Monday, November 29, 2010

Santa is coming to Balmain!!

Merry Christmas from Santa and everyone at SLRE!!

'Tis the season to be jolly, and here at Sarah Lorden Real Estate, we are celebrating the festive season with a visit from Santa this Saturday 4th December and Saturday 11th December at Loyalty Square (just outside Woolworths).
Santa will be there from 2 - 4pm and will be taking photos with all the good kids in Balmain (and a few bads ones as well!)

Come celebrate Christmas with Santa and his SLRE helpers!!

Photos with Santa:
When: Saturday 4th December between 2-4PM
Saturday 11th December between 2-4PM
Where: Loyalty Square (out the front of Woolworths)

Balmain Fire Station

Question: What building is situated on the highest point of the Balmain pennisula?
Answer: The Balmain Fire Station. In 1894, the current fire station was built in this strategic position because the elevation has "...the great advantage of down-hill runs for [horse powered] fire appliances when called into service, and of commanding a distant view."

The original Balmain fire station was a couple of sheds in Booth Street in 1875. It was run by a volunteer force who maintained the horses and fire equipment. In 1901, the volunteer force was disbanded, replaced with a full time force. These fire fighters were better supplied with Balmain's first steam powered fire engine and specialised fire helmets used for effectively fighting ship fires in Balmain's many docks.

Located across the road from the Balmain Town Hall, the Balmain Fire Station is still in use today, keeping a devoted watch over the locals. While only a small station, it is well equipped and supported by another in Rozelle.

Monday, November 22, 2010

Balmain has always had an affiliation with the sea and the working class. It’s perfect ports were once described as “…a good landing for boats in every situation where the water touches” (Sydney Gazette 29 July ,1837). It comes as no surprise then that the peninsular was utilized as a major hub for shipping in Sydney. Mort’s Dock is probably to most famous dock in Balmain. It was built by Thomas Sutcliffe Mort, an entrepreneur in not only land development but land sale.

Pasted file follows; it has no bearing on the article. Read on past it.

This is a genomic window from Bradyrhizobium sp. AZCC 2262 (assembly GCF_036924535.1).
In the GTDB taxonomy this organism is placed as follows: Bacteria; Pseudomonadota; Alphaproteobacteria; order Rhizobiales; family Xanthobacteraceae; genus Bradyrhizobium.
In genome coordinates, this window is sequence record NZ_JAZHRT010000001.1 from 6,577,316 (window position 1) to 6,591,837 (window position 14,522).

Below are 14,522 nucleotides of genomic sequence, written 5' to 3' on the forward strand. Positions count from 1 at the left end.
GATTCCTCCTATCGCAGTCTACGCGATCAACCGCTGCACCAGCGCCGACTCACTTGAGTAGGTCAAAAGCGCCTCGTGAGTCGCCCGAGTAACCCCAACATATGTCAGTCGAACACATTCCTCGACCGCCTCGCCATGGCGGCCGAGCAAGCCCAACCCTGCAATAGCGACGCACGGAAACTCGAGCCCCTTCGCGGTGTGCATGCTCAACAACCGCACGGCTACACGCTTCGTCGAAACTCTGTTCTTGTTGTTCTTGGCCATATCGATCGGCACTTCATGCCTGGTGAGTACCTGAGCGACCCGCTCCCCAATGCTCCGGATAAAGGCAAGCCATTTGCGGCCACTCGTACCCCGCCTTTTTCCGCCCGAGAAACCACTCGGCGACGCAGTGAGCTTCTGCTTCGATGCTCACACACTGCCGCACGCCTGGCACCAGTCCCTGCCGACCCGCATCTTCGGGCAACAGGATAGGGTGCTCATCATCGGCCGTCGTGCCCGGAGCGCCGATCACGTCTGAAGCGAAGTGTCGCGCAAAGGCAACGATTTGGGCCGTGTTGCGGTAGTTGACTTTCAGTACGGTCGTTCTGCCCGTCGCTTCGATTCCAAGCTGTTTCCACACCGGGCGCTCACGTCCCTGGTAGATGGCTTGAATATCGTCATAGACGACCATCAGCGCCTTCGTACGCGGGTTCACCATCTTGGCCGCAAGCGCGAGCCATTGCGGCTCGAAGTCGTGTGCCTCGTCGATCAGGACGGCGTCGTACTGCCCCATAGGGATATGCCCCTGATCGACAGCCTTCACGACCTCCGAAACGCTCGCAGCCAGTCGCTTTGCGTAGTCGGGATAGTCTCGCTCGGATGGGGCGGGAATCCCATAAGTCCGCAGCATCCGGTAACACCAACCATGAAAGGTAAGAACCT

By 1850, Thomas Mort was known as Sydney’s leading auctioneer of land and wool. His expertise in area planning recognized the need for a dry dock in Balmain and he attracted workers by offering them incentives to stay in Balmain, promising on completion, blocks of land in the area. As a result, people flocked to the suburb with businesses to support the hundreds of dock workers. By 1855, when Mort’s Dock opened, land value in the area had risen from 5 shillings to 6 pounds per foot!
By 1887, 80% of the population around the dry dock was owned and settled by the working class. Thomas Mort himself became very wealthy from subdividing the land and selling it off in parts to new settlers. His vision in the dry dock did much to personify Balmain’s “working class” persona that the local residents still hold today.
Thomas Mort was not a resident of Balmain, despite the dock and a street being named in his honour. He lived between his homes in Bodalla in Syndey’s South and his Gothic mansion “Greenoaks” in Darling Point. On his death, a statue was dedicated to him by his workers and erected in Sydney’s Macquarie Place where it still stands.
Mort’s legacy of a working class suburb lived on long after the dock closed, when the land was broken up by the Government in 1986 and now houses 211 Housing Commision units and parks.

Wednesday, November 10, 2010

The Most Expensive House in the World

Have you ever wondered what the worlds most expensive house looks like?

Welcome to the Antilia Tower in Mumbai, India. Built with the idea of extravagant opulence in mind, the ceilings of this 27 storey home are more than twice normal height, soaring it to the size of a 60 storey building while the tower itself contains some amazing features such as a 6 level parking garage for 160 cars, three helipads, 9 elevators, a 50 seat theatre, a grand ballroom and a permanent staff of 600 people.

The proud owner of the Antilia Tower is Mukesh Ambani, Forbes Magazine's 4th richest man in the world, who has boasted that the home is a green home with Babylonian style Hanging Gardens on every level. Critics of the Tower have said that it promotes unsustainable living and extravagance, especially as its purpose is to house only Ambani, his wife and his three children! Interesting to note that each child has their own Health Club within the property! The Antilia Tower has taken 7 years to build and has been estimated between $1.8 Billion and $2 billion dollars in value, making it the most expensive residential home in the world by a long way.

Built mostly from glass and steel, the Antilia Tower soars above the Mumbai skyline over looking the surrounding slum neighbourhoods further polarising the divide between the rich and poor in India's economic Renaissance.